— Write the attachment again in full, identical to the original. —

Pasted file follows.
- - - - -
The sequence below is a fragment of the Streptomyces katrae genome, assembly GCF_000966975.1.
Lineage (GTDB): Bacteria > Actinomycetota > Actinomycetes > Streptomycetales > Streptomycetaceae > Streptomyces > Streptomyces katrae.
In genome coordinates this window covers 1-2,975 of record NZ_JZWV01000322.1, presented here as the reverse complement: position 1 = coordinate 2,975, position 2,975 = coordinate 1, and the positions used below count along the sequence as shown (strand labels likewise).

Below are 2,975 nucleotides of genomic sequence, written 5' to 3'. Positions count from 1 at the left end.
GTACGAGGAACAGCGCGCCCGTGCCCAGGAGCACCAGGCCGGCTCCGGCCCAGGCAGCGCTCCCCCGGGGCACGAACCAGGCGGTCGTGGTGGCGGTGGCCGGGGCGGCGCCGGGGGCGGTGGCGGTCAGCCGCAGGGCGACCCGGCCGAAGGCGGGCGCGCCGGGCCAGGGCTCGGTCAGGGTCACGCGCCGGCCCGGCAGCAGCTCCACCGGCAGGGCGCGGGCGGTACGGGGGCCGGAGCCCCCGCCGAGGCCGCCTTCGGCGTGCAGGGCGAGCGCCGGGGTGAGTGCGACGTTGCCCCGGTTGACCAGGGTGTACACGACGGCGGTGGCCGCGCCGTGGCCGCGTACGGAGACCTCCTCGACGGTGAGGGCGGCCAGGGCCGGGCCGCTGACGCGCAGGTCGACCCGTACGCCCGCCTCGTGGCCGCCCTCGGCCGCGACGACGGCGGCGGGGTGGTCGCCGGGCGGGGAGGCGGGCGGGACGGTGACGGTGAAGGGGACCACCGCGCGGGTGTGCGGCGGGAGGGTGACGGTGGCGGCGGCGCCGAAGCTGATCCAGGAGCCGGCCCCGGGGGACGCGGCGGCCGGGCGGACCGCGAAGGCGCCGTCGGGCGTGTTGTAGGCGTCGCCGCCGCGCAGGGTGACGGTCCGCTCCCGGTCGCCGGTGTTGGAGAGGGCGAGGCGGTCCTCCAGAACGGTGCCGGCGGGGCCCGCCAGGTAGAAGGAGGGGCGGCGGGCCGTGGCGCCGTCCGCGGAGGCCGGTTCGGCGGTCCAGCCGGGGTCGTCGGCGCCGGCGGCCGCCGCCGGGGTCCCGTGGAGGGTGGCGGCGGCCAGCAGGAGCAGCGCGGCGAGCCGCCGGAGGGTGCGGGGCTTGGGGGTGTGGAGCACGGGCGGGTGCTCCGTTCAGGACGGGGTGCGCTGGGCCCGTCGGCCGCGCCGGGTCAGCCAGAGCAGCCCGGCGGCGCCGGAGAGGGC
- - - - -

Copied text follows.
The sequence below is a fragment of the Streptomyces katrae genome, assembly GCF_000966975.1.
Lineage (GTDB): Bacteria > Actinomycetota > Actinomycetes > Streptomycetales > Streptomycetaceae > Streptomyces > Streptomyces katrae.
In genome coordinates this window covers 1-2,975 of record NZ_JZWV01000322.1, presented here as the reverse complement: position 1 = coordinate 2,975, position 2,975 = coordinate 1, and the positions used below count along the sequence as shown (strand labels likewise).

Below are 2,975 nucleotides of genomic sequence, written 5' to 3'. Positions count from 1 at the left end.
GTACGAGGAACAGCGCGCCCGTGCCCAGGAGCACCAGGCCGGCTCCGGCCCAGGCAGCGCTCCCCCGGGGCACGAACCAGGCGGTCGTGGTGGCGGTGGCCGGGGCGGCGCCGGGGGCGGTGGCGGTCAGCCGCAGGGCGACCCGGCCGAAGGCGGGCGCGCCGGGCCAGGGCTCGGTCAGGGTCACGCGCCGGCCCGGCAGCAGCTCCACCGGCAGGGCGCGGGCGGTACGGGGGCCGGAGCCCCCGCCGAGGCCGCCTTCGGCGTGCAGGGCGAGCGCCGGGGTGAGTGCGACGTTGCCCCGGTTGACCAGGGTGTACACGACGGCGGTGGCCGCGCCGTGGCCGCGTACGGAGACCTCCTCGACGGTGAGGGCGGCCAGGGCCGGGCCGCTGACGCGCAGGTCGACCCGTACGCCCGCCTCGTGGCCGCCCTCGGCCGCGACGACGGCGGCGGGGTGGTCGCCGGGCGGGGAGGCGGGCGGGACGGTGACGGTGAAGGGGACCACCGCGCGGGTGTGCGGCGGGAGGGTGACGGTGGCGGCGGCGCCGAAGCTGATCCAGGAGCCGGCCCCGGGGGACGCGGCGGCCGGGCGGACCGCGAAGGCGCCGTCGGGCGTGTTGTAGGCGTCGCCGCCGCGCAGGGTGACGGTCCGCTCCCGGTCGCCGGTGTTGGAGAGGGCGAGGCGGTCCTCCAGAACGGTGCCGGCGGGGCCCGCCAGGTAGAAGGAGGGGCGGCGGGCCGTGGCGCCGTCCGCGGAGGCCGGTTCGGCGGTCCAGCCGGGGTCGTCGGCGCCGGCGGCCGCCGCCGGGGTCCCGTGGAGGGTGGCGGCGGCCAGCAGGAGCAGCGCGGCGAGCCGCCGGAGGGTGCGGGGCTTGGGGGTGTGGAGCACGGGCGGGTGCTCCGTTCAGGACGGGGTGCGCTGGGCCCGTCGGCCGCGCCGGGTCAGCCAGAGCAGCCCGGCGGCGCCGGAGAGGGC